Center for non-coding RNA in Technology and Health (RTH)

The center aims at developing technologies, computational methods as well as experimental approaches for analysis of the mammalian genome for non-coding RNAs in relation to (inflammatory) diseases. The center will focus on developing these technologies to exploit them and the findings in relation to diabetes. The center consists of a number of national and international partners, with the core located at the Faculty for Health and Medical Sciences of University of Copenhagen.

The people in the center cover a range of expertises including computational biology, RNA bioinformatics, molecular models in diabetes, RNA biology, animal models, functional genomics and high-throughput sequence analysis.

Join us

Postdoc position in Bioinformatic and transcriptomic analysis and detection of non-coding RNA in bacteria

A two-year Postdoc position in Bioinformatic and transcriptomic analysis and detection of non-coding RNA in bacteria is available from 1 Nov, 2018 or as soon as possible thereafter in the bioinformatics group (, University of Copenhagen.  Application deadline is: Oct 7, 2018

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Conserved RNA structure in the dark matter

2017-05-14: RTH researchers discover ~500,000 conserved RNA structures (CRSs) in the dark matter of the genome by using an RNA structural alignment strategy of the vertebrate genomes. The discovered CRSs locate near known genes, regulatory regions and protein binding sites. Expression studies, especially a CRS targeting CaptureSeq experiment in human fetal brain, were employed to characterize the CRSs further. Read more in the paper here.

For previous news, see here.



We are currently planning more seminars, stay tuned

For previous events, see here.

Recent resources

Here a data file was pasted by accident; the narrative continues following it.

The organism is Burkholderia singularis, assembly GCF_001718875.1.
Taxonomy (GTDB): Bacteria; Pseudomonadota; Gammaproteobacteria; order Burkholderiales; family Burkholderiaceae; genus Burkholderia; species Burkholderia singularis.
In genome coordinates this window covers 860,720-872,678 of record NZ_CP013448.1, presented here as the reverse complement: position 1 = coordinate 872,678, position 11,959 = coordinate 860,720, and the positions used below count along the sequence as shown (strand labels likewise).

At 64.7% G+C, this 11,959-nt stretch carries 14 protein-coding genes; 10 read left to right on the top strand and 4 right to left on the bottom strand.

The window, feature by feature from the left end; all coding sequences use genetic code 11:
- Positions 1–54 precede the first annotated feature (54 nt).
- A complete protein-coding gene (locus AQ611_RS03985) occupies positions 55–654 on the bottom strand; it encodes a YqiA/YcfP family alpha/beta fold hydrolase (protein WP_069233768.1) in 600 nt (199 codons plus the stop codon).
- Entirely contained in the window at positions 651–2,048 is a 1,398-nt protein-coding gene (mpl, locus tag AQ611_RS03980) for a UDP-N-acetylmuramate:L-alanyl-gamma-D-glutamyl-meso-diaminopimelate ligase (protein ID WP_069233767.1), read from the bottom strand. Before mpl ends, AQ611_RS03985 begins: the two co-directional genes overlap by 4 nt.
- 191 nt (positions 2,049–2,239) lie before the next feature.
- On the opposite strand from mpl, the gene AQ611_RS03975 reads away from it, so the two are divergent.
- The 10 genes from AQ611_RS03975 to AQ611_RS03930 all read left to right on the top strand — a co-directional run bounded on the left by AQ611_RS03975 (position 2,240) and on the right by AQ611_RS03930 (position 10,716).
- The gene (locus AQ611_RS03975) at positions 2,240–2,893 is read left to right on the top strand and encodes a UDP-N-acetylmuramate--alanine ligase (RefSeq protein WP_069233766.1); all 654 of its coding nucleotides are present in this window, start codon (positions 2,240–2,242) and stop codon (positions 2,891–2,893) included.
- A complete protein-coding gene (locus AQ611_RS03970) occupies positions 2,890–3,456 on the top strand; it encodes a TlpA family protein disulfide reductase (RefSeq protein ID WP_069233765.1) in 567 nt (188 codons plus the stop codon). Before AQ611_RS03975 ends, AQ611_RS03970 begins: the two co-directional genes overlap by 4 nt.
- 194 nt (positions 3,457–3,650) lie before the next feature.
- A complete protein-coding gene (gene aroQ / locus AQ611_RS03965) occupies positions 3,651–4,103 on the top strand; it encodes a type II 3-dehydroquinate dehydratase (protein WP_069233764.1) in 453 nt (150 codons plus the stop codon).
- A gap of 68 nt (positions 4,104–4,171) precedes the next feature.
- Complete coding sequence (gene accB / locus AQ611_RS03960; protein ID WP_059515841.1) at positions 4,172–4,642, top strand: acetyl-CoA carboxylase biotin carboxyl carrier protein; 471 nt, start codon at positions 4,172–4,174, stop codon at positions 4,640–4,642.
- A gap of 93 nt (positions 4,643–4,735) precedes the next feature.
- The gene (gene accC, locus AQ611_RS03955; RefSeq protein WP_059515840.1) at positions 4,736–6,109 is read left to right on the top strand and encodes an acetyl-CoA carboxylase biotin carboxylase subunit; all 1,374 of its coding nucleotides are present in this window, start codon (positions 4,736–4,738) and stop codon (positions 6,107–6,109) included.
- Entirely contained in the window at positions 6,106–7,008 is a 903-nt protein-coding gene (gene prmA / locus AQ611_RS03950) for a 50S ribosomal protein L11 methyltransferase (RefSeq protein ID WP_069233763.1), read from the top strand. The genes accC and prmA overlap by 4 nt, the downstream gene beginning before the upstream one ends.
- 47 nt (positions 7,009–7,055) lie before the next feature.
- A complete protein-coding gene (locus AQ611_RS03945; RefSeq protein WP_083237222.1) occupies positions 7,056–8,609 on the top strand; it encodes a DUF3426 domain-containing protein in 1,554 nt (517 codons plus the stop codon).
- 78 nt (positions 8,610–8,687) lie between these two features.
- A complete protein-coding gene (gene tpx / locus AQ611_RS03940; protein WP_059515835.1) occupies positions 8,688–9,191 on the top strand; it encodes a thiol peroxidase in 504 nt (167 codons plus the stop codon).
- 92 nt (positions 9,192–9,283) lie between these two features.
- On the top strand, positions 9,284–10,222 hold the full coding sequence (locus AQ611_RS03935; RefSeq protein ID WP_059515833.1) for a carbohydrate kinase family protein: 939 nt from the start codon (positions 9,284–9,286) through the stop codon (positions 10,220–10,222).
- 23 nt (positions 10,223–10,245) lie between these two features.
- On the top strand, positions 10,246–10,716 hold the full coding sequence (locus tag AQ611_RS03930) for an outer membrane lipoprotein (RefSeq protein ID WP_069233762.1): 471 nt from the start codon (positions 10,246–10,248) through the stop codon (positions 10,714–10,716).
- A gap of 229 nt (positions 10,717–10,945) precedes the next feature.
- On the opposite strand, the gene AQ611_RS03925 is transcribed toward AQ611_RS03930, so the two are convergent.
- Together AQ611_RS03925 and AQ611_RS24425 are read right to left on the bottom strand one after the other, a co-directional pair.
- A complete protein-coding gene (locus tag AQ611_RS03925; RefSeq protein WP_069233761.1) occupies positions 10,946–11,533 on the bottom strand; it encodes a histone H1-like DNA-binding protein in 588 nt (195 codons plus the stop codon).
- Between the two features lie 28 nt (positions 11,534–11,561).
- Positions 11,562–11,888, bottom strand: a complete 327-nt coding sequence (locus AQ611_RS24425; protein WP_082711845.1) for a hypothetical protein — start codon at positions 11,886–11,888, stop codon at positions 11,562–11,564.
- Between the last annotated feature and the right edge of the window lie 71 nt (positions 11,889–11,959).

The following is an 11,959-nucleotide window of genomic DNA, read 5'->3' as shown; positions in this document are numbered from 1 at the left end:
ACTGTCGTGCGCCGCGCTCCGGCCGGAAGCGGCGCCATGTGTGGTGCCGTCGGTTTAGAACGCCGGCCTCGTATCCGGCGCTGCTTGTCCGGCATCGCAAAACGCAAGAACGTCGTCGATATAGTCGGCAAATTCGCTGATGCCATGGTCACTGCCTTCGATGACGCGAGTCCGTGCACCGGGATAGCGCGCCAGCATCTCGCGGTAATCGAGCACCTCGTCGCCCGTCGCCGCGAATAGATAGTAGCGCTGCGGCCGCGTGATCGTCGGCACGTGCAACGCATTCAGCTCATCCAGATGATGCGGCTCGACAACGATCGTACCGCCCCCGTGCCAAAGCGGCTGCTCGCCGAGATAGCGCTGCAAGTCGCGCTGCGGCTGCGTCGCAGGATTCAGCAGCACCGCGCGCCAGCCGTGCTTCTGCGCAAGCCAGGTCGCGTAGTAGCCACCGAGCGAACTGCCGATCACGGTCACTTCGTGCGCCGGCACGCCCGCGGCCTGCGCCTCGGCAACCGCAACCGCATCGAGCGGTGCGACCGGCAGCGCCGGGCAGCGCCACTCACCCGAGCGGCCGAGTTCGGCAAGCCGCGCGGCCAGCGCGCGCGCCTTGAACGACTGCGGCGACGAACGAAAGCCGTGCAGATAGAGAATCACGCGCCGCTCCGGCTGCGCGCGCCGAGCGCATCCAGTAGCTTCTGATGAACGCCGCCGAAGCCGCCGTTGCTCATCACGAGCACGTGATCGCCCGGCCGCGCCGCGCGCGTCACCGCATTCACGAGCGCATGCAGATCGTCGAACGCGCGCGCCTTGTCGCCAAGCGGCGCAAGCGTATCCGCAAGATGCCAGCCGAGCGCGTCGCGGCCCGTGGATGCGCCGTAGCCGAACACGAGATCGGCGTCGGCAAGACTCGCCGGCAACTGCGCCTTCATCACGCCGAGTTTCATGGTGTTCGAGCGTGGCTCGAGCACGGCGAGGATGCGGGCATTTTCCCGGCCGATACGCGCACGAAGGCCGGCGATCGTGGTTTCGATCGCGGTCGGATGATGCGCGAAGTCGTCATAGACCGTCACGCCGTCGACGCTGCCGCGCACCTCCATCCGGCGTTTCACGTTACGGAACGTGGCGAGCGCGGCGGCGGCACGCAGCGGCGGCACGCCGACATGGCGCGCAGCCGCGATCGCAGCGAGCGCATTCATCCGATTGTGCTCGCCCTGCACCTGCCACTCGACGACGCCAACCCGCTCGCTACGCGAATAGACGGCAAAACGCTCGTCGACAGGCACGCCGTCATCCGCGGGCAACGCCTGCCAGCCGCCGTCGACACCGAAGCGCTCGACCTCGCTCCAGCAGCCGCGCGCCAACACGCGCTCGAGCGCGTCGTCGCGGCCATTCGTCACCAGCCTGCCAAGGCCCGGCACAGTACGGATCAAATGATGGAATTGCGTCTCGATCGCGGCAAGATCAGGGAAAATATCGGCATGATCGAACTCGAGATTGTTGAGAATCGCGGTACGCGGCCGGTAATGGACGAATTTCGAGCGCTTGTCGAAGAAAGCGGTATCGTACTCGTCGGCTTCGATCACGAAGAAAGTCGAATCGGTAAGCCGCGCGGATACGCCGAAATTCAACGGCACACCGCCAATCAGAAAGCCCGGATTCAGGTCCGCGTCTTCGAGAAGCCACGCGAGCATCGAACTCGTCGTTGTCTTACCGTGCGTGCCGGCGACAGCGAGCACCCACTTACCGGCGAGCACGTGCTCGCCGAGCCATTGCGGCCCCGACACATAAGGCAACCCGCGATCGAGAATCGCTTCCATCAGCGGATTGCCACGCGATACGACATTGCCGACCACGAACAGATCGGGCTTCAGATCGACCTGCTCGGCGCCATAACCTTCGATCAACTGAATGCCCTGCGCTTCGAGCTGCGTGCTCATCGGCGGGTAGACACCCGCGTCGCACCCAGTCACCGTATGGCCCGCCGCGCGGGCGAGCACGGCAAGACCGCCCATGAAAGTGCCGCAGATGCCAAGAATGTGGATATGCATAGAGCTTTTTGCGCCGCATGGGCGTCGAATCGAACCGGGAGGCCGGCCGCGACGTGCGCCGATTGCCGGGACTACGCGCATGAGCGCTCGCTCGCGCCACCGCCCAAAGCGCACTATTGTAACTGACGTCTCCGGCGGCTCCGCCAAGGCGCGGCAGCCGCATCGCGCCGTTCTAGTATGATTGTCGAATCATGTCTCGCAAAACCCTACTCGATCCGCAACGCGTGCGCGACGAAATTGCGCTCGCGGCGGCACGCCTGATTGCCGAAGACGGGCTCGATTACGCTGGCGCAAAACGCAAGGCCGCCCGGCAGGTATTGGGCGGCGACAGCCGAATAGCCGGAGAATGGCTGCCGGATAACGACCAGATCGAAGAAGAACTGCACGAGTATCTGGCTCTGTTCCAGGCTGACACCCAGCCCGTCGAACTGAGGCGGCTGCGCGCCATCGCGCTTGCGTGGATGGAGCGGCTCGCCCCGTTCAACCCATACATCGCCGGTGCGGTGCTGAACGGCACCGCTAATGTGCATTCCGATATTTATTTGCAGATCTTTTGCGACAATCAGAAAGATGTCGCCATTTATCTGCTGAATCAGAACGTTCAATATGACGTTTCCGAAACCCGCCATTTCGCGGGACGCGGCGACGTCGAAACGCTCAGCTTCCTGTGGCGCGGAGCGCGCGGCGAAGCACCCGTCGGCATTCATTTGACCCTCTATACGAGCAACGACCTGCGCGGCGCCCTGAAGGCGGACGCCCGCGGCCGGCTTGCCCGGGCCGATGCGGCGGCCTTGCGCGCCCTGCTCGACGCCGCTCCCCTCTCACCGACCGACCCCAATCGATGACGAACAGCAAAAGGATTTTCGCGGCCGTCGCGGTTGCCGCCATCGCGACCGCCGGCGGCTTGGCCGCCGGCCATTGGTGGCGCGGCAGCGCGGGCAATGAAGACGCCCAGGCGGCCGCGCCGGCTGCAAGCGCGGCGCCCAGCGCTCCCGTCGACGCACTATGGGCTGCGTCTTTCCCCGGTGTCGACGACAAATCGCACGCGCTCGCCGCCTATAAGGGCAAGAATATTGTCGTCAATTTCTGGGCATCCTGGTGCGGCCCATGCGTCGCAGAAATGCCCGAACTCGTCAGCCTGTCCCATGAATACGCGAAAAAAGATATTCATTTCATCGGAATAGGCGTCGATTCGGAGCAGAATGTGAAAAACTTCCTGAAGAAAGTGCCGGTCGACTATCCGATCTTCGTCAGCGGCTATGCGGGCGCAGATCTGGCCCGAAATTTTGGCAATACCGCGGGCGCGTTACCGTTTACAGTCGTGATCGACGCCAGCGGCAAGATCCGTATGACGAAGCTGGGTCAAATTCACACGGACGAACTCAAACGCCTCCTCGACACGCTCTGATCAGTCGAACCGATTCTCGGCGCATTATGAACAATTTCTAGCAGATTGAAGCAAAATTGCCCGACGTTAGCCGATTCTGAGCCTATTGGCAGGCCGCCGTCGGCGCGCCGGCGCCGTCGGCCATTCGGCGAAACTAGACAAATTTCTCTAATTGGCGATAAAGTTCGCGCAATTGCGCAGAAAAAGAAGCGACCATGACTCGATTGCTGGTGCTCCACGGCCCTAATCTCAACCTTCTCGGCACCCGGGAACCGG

Data Resource

Predicting clusters of miRNA targets


Data Resource

Tissue expression database integrating multiple sources of evidence for human, mouse, rat and pig

Structured RNAs in the vertebrate genome

Data Resource and Supplement

Conserved RNA structures in vertebrate genomes


Research outset

The human genome, made up of DNA, consists of three billion building blocks (nucleotides) where some regions (stretches) are complete genes. We all carry variants of the genes and some cause diseases. Here, the goal is to investigate the specific class of genes, the non-coding RNA genes, in relation to diabetes. The non-coding RNA (ncRNA) genes can be the missing components in diseases that previously have been overlooked.

Our research goal is to develop technologies for ncRNA analysis and to search for functional ncRNAs in relation to diabetes and other (inflammatory) diseases.

Read more.

Recent publications

Genome-wide identification of clusters of predicted microRNA binding sites as microRNA sponge candidates
Pan X, Wenzel A, Jensen LJ, Gorodkin J PLoS One. 2018 Aug 24;13(8):e0202369. eCollection 2018
[ PubMed | Paper | Dataresource ]

IFN-λ and microRNAs are important modulators of the pulmonary innate immune response against influenza A (H1N2) infection in pigs
Brogaard L, Larsen LE, Heegaard PM H, Anthon C, Gorodkin J, Dürrwald R, et al. PLoS One. 2018 Apr 20;13(4):e0194765. eCollection 2018
[ PubMed | Paper ]